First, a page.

Cook all poultry products thoroughly. Make sure that the meat is cooked throughout
and any juices run clear. All poultry should be cooked to reach a minimum internal
temperature of 165 degrees.
Wash hands with soap after handling raw foods of animal origin and before touching
anything else.
Prevent cross-contamination in the kitchen by using separate cutting boards for foods of
animal origin and other foods.
Thoroughly clean all cutting boards, countertops and utensils with soap and hot water
after preparing raw food of animal origin.
Do not drink raw milk, unpasteurized milk or untreated surface water.
Make sure that persons with diarrhea, especially children, wash their hands carefully
and frequently with soap to reduce the risk of spreading the infection.
Wash hands with soap after contact with pet feces.
Dr. Anna Carlson (NDHHS Office of Epidemiology) has worked closely with the staff at
SWNPHD throughout the investigation. If you have any questions or concerns, please contact
her at 402-471- 7021 or anna.carlson@nebraska.gov.
Additional questions are directed to SWNPHD staff at 404 West 10 th Street (block north of
Arby’s) in McCook or 501 Broadway (Moreland Building 5 th Street entrance) in Imperial. Our
website is www.swhealth.ne.gov. For more information call 308-345-4223 in McCook or 308-
882-4269 in Imperial. You can follow us on Facebook.com/swnphd and
Twitter@swpublichealth.
Southwest Nebraska Public Health serves Chase, Dundy, Frontier, Furnas, Hayes, Hitchcock,
Keith, Perkins and Red Willow counties.

Free Youth ATV Training begins April 8

14-Mar-2017 / mpcc.edu

Free Youth ATV Training begins April 8

The Business and Community Education department at Mid-Plains Community College will expand its Free Youth ATV Training this spring by adding classes in Thedford and Benkelman.

 

Trainings will continue to be offered in the traditional locations of North Platte, McCook, Imperial, Ogallala, Broken Bow and Valentine as well.

 

“The need for quality rider safety training is becoming more of a necessity every year as we continue to see serious injuries attributed to ATVs,” said Crystal Welch, Business and Community Education coordinator. “We are happy to be offering this very important training to our area youth.”

The first training is scheduled for April 8 at the North Platte Community College North Campus. There will be two sessions to choose from: 9 a.m. to noon and 1-4 p.m.

 

Classes will be divided by age group, 6-9 and 10-16. Six students from each age group will be allowed in each session.

 

The curriculum, developed by Central States Safety Driver Training, will consist of a combination of safety instruction and guided, hands-on ATV operation. Participants will practice turns, stops and terrain navigation.

 

Instruction topics will include ATV injury and fatality statistics, how ATV size can contribute to rollover injuries and fatalities, the dangers of carrying passengers and material on ATVs, risks of traveling on public roads and safety procedures and practices.

 

Those who complete the program successfully will receive a certificate that aligns with insurance company requirements.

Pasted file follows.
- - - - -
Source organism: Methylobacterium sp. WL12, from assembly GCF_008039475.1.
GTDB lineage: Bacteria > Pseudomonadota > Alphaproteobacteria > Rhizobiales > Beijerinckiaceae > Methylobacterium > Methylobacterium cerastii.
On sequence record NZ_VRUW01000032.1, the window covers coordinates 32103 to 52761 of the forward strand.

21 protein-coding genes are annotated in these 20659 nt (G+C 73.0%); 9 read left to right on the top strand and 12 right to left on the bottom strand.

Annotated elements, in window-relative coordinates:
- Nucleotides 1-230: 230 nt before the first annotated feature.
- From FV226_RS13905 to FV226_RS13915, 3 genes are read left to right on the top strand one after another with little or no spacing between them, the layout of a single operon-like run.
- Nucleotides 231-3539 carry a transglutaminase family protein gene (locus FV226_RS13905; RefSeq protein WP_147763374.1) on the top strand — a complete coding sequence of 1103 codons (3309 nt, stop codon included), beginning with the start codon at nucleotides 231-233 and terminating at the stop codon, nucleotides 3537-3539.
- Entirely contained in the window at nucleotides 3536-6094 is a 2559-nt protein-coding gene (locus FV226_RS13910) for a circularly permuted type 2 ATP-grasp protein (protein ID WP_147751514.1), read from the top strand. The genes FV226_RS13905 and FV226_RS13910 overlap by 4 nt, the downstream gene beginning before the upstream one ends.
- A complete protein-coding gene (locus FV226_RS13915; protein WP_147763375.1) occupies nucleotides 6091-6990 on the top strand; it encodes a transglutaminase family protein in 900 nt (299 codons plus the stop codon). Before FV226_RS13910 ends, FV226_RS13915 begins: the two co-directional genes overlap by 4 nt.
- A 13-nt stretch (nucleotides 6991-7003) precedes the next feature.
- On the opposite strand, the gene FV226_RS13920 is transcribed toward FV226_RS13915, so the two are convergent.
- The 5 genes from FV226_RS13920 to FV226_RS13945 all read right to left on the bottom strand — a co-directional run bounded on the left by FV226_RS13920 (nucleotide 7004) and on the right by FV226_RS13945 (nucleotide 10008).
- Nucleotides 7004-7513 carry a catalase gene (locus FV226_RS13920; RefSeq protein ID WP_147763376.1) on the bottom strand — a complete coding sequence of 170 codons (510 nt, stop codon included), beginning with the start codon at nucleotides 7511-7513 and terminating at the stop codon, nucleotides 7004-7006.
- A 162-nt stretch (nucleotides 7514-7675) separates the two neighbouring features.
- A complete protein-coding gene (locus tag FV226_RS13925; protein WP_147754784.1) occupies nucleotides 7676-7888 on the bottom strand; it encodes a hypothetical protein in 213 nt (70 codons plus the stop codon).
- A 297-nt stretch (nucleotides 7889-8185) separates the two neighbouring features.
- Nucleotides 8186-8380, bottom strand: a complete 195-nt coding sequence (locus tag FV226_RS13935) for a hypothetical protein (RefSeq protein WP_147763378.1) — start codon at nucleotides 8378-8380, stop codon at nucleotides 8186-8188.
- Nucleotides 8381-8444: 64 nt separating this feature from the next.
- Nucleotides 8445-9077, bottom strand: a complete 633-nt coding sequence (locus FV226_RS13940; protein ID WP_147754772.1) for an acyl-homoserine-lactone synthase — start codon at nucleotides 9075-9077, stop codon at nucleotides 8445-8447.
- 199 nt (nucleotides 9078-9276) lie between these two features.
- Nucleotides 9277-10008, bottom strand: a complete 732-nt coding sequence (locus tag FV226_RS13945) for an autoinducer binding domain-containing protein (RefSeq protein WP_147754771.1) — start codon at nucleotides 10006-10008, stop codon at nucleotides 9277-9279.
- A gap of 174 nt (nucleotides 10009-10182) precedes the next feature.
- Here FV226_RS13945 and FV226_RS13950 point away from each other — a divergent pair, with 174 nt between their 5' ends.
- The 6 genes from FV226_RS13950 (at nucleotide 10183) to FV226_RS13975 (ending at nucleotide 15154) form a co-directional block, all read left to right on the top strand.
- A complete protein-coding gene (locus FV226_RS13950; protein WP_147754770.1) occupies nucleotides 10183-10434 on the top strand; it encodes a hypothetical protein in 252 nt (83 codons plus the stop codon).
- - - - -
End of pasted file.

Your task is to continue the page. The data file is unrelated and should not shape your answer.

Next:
ATVs in different sizes will be used during the trainings. Parents of children younger than 10 must stay for their child’s class.

 

Other requirements include:

*Closed-toe footwear (preferably over the ankle)

*Long, non-flare pants

*A long-sleeved shirt or jacket

*Approved eye protection (will be provided if a participant does not have any)

*A helmet (will be provided if a participant doesn’t have one)

 

Those unable to attend the training in North Platte will have the option of taking it at any of the following times and locations:

*April 22 - Cherry County Fairgrounds, Valentine

*April 29 - Custer County Fairgrounds, Broken Bow

*May 20 - Nebraska Department of Roads, Ogallala

*May 23 – Thomas County Fairgrounds, Thedford

*June 14 – Dundy County Fairgrounds, Benkelman

*June 15 - Red Willow County Fairgrounds, McCook

*June 21 - Chase County Fairgrounds, Imperial

 

Space is limited in all classes. Pre-registration is required by calling (308) 535-3678.

The trainings are possible thanks to a grant from the CHS Foundation, of Inver Grove Heights, Minn. The money is administered through the NPCC Foundation.

The McCook Community Foundation Fund Grant Meeting

13-Mar-2017 / Ronda Graff

The McCook Community Foundation Fund is always looking for new and innovative ideas to help fund
through MCFF’s community grants. And the next grant deadline is quickly approaching, with grant
applications for the 2017 spring grants due by 5 p.m. on Saturday, April 1.
To help with the grant process, MCFF is hosting a Grant Application Informational Meeting on
Wednesday, March 15 in the third-floor training room at the Keystone Business Center. The meeting will
begin at 11:45 a.m. with lunch provided by MCFF. Topics will include information from previous grant
recipients, an overview of MCFF’s mission and vision and the grant process. The meeting will conclude
with questions from participants.
If you would like to attend the Grant Application Informational Meeting, please RSVP by Monday, March
13 at 5 p.m., call 344-9363, text 340-3412, or email, mcffund@gmail.com.
More than $30,000 will be available for public charities, government entities or other community groups
performing charitable activities for MCFF’s Spring 2017 grant cycle.
Projects will receive priority if they have a broad impact on the quality of life for a significant number of
people; propose creative ways to address community needs; engage young people in the community, or
support innovative approaches to economic and community development.
The MCFF grant application form can be found at nebcommfound.org/fund/mccook or by emailing
mcffund@gmail.com to have a form sent to you.

Founders' Ball

13-Mar-2017 / Josh